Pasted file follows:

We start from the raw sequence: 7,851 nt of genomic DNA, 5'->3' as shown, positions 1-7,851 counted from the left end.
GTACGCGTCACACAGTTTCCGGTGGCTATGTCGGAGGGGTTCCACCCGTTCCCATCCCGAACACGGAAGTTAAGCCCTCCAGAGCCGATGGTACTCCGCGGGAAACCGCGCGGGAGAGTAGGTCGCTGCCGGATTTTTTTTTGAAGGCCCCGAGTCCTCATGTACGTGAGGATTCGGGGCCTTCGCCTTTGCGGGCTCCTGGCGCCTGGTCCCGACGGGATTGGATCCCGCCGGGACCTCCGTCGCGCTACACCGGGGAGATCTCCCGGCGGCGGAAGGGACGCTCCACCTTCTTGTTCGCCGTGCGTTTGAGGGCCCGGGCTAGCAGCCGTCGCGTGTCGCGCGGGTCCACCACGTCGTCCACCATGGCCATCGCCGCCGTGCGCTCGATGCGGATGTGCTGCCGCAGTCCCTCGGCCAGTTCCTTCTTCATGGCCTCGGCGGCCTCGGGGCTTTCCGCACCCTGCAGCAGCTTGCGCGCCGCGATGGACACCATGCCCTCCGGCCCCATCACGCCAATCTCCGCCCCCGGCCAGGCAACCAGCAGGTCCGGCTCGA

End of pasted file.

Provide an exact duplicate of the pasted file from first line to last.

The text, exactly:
We start from the raw sequence: 7,851 nt of genomic DNA, 5'->3' as shown, positions 1-7,851 counted from the left end.
GTACGCGTCACACAGTTTCCGGTGGCTATGTCGGAGGGGTTCCACCCGTTCCCATCCCGAACACGGAAGTTAAGCCCTCCAGAGCCGATGGTACTCCGCGGGAAACCGCGCGGGAGAGTAGGTCGCTGCCGGATTTTTTTTTGAAGGCCCCGAGTCCTCATGTACGTGAGGATTCGGGGCCTTCGCCTTTGCGGGCTCCTGGCGCCTGGTCCCGACGGGATTGGATCCCGCCGGGACCTCCGTCGCGCTACACCGGGGAGATCTCCCGGCGGCGGAAGGGACGCTCCACCTTCTTGTTCGCCGTGCGTTTGAGGGCCCGGGCTAGCAGCCGTCGCGTGTCGCGCGGGTCCACCACGTCGTCCACCATGGCCATCGCCGCCGTGCGCTCGATGCGGATGTGCTGCCGCAGTCCCTCGGCCAGTTCCTTCTTCATGGCCTCGGCGGCCTCGGGGCTTTCCGCACCCTGCAGCAGCTTGCGCGCCGCGATGGACACCATGCCCTCCGGCCCCATCACGCCAATCTCCGCCCCCGGCCAGGCAACCAGCAGGTCCGGCTCGA